Enterprise Editorial: Audit, charter bring optimism to BISD

Beaumont Enterprise

Enterprise Editorial: Audit, charter bring optimism to BISD

November 17, 2019

After the disturbing reports of bullying and violence at Martin Luther King Middle School, the Beaumont ISD was a district that needed some good news. Fortunately, it got that last week — not once but twice.

First came the welcome report that the district had received a clean audit, in fact, its fourth consecutive clean one. Granted, this is the kind of news that shouldn’t be news. Taxing entities at all levels should be operated ethically and professionally. The most controversial thing that should come from an audit is gentle advice to tweak this fund or that policy.

But as Beaumonters know, that hasn’t always been the case in the district. The previous board and administration ran its finances into the ground, and there was even blatant corruption and waste on their watch. This is one of the main reasons the state had to take over the dysfunctional district.

Those days are gone now, and they must remain in the past. When the board returns to full local control early next year, sound financial practices must remain a top priority.

The other piece of good news is more future-oriented. Officials with the Port Arthur-based Bob Hope School said they are in talks with the district about operating one of its elementary schools, probably for the 2021-22 school year, though the BISD has not yet confirmed this report. The BISD has already transferred responsibility for three of its campuses to charter school operations to avoid closing them because of failing test scores. Bob Hope already has one private campus in Beaumont and is hoping to expand in coming years.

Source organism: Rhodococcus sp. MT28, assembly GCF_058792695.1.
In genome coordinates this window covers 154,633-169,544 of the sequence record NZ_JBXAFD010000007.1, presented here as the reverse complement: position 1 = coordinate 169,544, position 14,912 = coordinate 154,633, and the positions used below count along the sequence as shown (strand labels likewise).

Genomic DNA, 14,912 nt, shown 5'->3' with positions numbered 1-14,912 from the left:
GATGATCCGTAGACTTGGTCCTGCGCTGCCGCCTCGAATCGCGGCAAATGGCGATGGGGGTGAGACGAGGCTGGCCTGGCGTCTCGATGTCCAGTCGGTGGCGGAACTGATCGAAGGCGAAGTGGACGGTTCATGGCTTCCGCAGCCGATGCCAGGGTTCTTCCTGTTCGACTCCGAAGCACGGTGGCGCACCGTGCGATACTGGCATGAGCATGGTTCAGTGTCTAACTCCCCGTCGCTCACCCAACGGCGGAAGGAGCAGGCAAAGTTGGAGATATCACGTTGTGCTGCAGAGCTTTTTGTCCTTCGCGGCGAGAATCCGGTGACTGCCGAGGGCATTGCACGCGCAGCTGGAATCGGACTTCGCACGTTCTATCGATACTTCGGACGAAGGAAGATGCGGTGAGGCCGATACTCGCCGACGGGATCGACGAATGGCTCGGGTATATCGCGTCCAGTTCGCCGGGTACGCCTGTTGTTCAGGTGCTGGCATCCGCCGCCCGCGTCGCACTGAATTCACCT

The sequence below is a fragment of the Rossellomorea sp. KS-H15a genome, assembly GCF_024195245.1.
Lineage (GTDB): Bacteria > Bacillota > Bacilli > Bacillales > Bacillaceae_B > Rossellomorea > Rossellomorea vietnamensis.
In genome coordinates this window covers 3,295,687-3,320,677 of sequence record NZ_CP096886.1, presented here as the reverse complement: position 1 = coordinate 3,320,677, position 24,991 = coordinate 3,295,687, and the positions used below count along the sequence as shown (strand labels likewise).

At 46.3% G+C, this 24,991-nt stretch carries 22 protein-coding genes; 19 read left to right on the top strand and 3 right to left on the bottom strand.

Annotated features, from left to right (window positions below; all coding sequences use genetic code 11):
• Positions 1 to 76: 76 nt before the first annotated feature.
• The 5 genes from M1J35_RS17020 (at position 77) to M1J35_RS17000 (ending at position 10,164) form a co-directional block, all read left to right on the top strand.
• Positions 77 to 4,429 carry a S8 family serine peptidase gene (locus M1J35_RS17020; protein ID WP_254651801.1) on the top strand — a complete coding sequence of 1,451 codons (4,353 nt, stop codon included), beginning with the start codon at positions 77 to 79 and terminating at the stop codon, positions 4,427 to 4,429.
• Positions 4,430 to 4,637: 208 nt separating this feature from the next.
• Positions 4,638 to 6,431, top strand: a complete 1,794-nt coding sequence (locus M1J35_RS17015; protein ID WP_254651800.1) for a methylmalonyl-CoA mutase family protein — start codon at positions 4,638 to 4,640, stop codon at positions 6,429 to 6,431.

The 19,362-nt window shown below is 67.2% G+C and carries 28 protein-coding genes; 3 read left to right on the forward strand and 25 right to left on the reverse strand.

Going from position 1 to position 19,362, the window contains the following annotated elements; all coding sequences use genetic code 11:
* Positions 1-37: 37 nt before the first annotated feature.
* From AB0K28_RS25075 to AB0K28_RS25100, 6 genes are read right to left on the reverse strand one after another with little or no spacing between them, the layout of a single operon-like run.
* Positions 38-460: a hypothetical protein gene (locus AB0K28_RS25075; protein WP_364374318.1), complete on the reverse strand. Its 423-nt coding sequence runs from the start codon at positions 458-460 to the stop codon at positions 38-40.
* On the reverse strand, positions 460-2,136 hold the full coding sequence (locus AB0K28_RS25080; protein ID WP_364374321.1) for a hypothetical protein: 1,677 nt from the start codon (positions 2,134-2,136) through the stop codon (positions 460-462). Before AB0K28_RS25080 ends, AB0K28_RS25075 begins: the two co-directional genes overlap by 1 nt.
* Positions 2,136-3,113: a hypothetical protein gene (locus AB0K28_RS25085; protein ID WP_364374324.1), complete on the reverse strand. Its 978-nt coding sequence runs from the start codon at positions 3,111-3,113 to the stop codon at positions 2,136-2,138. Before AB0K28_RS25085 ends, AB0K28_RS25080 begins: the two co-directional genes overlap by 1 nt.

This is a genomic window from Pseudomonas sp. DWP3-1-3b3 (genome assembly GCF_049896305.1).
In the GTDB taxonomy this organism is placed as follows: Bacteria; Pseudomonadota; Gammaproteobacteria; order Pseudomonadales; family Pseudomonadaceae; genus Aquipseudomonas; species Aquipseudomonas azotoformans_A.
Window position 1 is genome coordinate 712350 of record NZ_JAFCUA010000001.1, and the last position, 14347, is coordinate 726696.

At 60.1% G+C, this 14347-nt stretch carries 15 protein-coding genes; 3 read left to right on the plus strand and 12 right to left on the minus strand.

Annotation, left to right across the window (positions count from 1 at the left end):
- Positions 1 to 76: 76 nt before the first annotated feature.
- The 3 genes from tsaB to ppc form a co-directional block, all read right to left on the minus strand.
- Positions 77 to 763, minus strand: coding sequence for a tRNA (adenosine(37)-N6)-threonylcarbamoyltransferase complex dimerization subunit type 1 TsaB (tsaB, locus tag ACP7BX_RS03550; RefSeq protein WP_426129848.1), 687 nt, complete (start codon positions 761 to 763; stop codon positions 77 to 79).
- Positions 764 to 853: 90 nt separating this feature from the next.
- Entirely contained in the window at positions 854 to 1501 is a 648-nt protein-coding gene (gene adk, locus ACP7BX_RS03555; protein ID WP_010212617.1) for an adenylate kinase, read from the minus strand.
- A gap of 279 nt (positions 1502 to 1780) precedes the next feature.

If this happens, the change would be encouraging, and not because charter schools are perfect. They’re not, and a few have even failed spectacularly. But across Texas, public-private partnerships with traditional school districts and charter operators have breathed new life into K-12 education.

Charter schools offer parents and their children another option when their public schools are letting them down. And let’s be honest; charter schools rarely if ever come into successful school districts. But when public schools can’t or won’t deliver the security and excellence that every student deserves, charter schools might be able to step in and fill that need. If nothing else, there’s no harm in trying something like this because it has a chance to succeed when there was little hope of progress from business-as-usual.

Bobby Lopez, superintendent of the Bob Hope School, summed up the potential of charters in this case when he said, “If you are a parent, and you have the chance to have a kid play a stringed instrument by first grade, and it is free, you may want to put your child in the school. If you are a parent that has a child that has a chance to learn Mandarin Chinese as a third language, you may want to put your child there.”

No parent in Beaumont is going to quibble with opportunities like that. Kids in Beaumont, like kids anywhere, can learn if they attend a school that enables them to master their courses in a safe, productive environment. They can grow up to become astronauts, CEOs and governors, even if they’ll be the first members of their family to attend college.

But it all starts in elementary school, and soon we hope that more children in Beaumont will have a chance to embark on an exciting journey like that.











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